Re-Evaluation of Asphaltene-Precipitation Risk Depending on Field-Operational-Condition Change/Variation: Case Study Comparing Risks in Past (2008) and Present (2016) for Future Prediction

Takabayashi, Katsumo (INPEX) | Shibayama, Akira (INPEX) | Yamada, Tatsuya (ADNOC Offshore) | Kai, Hiroki (INPEX) | Al Hamami, Mohamed Tariq (ADNOC Offshore) | Al Jasmi, Sami (ADNOC Offshore) | Al Rougha, Hamad Bu (ADNOC Offshore) | Yonebayashi, Hideharu (INPEX)

OnePetro 

Summary

This study aims to improve asphaltene-risk evaluation using long-term data. Temporal changes in asphaltene risks with gas injection were evaluated. In reservoirs under gas injection, the in-situ fluid component gradually changes by multiple contact with the injected gas. Those compositional changes affect asphaltene stability, causing difficulty in risk prediction using asphaltene models. This study aims to reduce the risk uncertainty depending on operational-condition changes.

Periodic upgrading of asphaltene models is essential for understanding the time-dependent changes of asphaltene risks. In a previous study, the asphaltene risk was evaluated for an offshore oil field in 2008 using the cubic-plus-association equation-of-state (EOS) models and using all the available data at the time. Additional experimental data were subsequently collected for a gas-injection plan. An additional study was performed that incorporated and compared the data sets.

According to the previous study recommendation, additional asphaltene laboratory studies were conducted using the newly collected samples. All the asphaltene-onset pressures (AOPs) detected in the new samples were higher than those found in the previous study. A large difference was observed between the past and recent AOPs in the lower reservoir even though the samples were collected from the same well. The asphaltene-precipitation risk increases considerably because the new study detected AOP at the reservoir temperature, whereas no AOPs were detected in the previous study. The difference may be attributed to saturation-pressure increase. Next, the numerical asphaltene models were revised; the re-evaluated asphaltene-risk estimations were higher in the lower reservoir and slightly higher in the upper reservoir than the past ones. The reference sample fluids were collected from two different wells with different asphaltene and methane (C1) contents. The reliability of the new asphaltene laboratory results was increased by applying multiple data interpretation. Thus, the difference between the past and recent results can be attributed to fluid alteration with time. On the basis of the analysis in this study, the risk rating was updated to slightly higher than in the previous evaluation, emphasizing the importance of regular monitoring of asphaltene risks.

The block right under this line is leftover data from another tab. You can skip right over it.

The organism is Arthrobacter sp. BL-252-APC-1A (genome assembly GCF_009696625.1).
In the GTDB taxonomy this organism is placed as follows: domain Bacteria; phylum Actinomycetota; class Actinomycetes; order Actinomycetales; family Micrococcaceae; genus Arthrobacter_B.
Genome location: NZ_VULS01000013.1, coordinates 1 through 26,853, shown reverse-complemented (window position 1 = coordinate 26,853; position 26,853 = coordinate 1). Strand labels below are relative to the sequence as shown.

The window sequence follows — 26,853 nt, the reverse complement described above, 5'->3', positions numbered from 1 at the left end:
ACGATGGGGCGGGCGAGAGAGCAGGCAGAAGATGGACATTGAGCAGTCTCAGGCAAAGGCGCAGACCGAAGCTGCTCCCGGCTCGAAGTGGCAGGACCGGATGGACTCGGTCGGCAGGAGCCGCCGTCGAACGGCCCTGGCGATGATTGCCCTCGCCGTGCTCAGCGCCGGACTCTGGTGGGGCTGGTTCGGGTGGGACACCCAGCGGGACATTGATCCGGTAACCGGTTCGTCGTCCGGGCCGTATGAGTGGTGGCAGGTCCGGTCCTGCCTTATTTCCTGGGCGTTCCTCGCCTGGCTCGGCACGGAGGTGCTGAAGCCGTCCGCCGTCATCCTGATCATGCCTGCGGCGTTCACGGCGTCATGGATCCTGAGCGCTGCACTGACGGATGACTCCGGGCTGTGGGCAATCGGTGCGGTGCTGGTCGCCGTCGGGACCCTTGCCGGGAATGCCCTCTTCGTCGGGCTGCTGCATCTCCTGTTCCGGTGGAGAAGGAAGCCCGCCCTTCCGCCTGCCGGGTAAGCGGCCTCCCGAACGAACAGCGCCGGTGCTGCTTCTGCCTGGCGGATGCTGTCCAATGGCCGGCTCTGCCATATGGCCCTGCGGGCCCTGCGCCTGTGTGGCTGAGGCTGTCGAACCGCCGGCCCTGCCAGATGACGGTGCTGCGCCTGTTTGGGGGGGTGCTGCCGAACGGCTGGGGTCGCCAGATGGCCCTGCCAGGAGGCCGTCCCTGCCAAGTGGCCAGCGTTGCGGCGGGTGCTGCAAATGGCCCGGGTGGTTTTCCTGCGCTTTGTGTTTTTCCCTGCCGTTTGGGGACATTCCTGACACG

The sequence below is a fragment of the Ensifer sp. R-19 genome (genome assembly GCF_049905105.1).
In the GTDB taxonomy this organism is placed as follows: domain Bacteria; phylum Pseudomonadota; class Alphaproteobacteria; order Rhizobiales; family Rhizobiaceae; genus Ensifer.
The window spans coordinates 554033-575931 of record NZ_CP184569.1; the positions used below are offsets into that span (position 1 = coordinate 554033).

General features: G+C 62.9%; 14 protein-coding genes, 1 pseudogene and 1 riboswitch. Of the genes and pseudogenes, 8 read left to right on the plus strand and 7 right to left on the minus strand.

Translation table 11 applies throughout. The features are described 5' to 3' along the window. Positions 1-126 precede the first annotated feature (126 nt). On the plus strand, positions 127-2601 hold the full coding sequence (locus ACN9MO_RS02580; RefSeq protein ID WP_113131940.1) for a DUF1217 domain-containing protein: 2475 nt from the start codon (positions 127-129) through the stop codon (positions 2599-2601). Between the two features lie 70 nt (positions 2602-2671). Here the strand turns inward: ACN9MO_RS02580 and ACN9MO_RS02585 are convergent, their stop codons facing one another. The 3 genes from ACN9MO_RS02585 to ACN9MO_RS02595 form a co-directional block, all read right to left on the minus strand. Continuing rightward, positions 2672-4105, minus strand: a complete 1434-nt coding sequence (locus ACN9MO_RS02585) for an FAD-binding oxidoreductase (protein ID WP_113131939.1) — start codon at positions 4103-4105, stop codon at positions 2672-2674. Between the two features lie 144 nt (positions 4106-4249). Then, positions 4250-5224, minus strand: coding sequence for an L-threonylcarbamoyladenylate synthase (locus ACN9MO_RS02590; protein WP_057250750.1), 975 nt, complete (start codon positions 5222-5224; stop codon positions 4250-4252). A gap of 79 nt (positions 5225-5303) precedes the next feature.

This study provides valuable findings of time-lapse evaluation of asphaltene-precipitation risks for a reservoir under gas injection. The evaluations currently conducted in the industry are snapshots of instantaneous risks. Through the entire field life, the risks have varied depending on the operating conditions. This study demonstrates that risk estimates can change in a unique field with identical work flow by analyzing data collected at different times. Finally, this study demonstrates the importance of time-dependent reservoir-fluid properties.